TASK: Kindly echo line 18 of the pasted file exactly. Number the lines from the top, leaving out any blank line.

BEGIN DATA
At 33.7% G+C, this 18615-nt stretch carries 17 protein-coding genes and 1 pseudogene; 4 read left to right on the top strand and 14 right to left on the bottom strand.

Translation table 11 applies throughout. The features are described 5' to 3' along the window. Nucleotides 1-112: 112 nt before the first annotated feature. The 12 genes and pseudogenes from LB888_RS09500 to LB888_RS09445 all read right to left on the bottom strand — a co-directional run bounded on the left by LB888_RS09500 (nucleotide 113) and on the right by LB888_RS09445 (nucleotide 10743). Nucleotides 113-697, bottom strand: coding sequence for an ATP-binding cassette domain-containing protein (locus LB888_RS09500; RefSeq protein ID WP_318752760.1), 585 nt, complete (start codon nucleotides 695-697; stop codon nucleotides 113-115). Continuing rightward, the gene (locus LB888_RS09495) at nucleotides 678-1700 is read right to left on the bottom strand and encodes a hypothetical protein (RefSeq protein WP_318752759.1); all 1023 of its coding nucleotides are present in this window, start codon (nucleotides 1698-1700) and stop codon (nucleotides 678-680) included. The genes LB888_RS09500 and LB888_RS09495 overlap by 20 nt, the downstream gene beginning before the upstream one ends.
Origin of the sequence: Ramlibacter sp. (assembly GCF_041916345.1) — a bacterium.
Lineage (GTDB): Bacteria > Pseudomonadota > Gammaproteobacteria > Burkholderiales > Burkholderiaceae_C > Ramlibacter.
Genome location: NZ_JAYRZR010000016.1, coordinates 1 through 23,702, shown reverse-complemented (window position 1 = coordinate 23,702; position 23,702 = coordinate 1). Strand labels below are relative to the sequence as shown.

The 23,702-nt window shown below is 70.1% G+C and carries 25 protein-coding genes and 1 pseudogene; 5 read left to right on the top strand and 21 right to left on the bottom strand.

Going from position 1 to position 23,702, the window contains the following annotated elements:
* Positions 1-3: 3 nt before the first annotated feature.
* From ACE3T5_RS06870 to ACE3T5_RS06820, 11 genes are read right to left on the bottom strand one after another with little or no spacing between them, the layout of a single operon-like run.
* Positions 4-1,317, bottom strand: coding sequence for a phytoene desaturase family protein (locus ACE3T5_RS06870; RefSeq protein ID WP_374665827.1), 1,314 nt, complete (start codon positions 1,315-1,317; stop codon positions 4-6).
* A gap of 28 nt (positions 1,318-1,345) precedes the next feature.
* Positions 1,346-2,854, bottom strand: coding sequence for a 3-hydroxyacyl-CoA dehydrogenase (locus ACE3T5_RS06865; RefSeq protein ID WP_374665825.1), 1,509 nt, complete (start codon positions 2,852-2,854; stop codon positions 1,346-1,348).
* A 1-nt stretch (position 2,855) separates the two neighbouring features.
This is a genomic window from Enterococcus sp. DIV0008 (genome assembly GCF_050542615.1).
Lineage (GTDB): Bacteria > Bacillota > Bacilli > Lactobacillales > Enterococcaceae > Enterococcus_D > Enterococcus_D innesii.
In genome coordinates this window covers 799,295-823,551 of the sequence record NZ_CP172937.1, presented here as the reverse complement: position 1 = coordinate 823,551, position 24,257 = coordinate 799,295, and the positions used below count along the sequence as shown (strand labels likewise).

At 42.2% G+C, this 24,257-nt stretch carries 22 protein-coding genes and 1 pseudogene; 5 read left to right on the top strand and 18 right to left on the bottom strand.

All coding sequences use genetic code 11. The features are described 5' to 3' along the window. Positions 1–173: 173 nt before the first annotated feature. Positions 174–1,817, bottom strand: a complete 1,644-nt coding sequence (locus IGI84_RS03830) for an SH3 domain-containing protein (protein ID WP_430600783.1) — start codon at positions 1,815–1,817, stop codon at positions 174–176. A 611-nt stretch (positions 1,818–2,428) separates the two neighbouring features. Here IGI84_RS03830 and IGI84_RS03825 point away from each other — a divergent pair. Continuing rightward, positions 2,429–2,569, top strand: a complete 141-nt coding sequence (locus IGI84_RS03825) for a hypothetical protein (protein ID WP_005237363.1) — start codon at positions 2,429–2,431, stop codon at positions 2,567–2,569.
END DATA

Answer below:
All coding sequences use genetic code 11. The features are described 5' to 3' along the window. Positions 1–173: 173 nt before the first annotated feature. Positions 174–1,817, bottom strand: a complete 1,644-nt coding sequence (locus IGI84_RS03830) for an SH3 domain-containing protein (protein ID WP_430600783.1) — start codon at positions 1,815–1,817, stop codon at positions 174–176. A 611-nt stretch (positions 1,818–2,428) separates the two neighbouring features. Here IGI84_RS03830 and IGI84_RS03825 point away from each other — a divergent pair. Continuing rightward, positions 2,429–2,569, top strand: a complete 141-nt coding sequence (locus IGI84_RS03825) for a hypothetical protein (protein ID WP_005237363.1) — start codon at positions 2,429–2,431, stop codon at positions 2,567–2,569.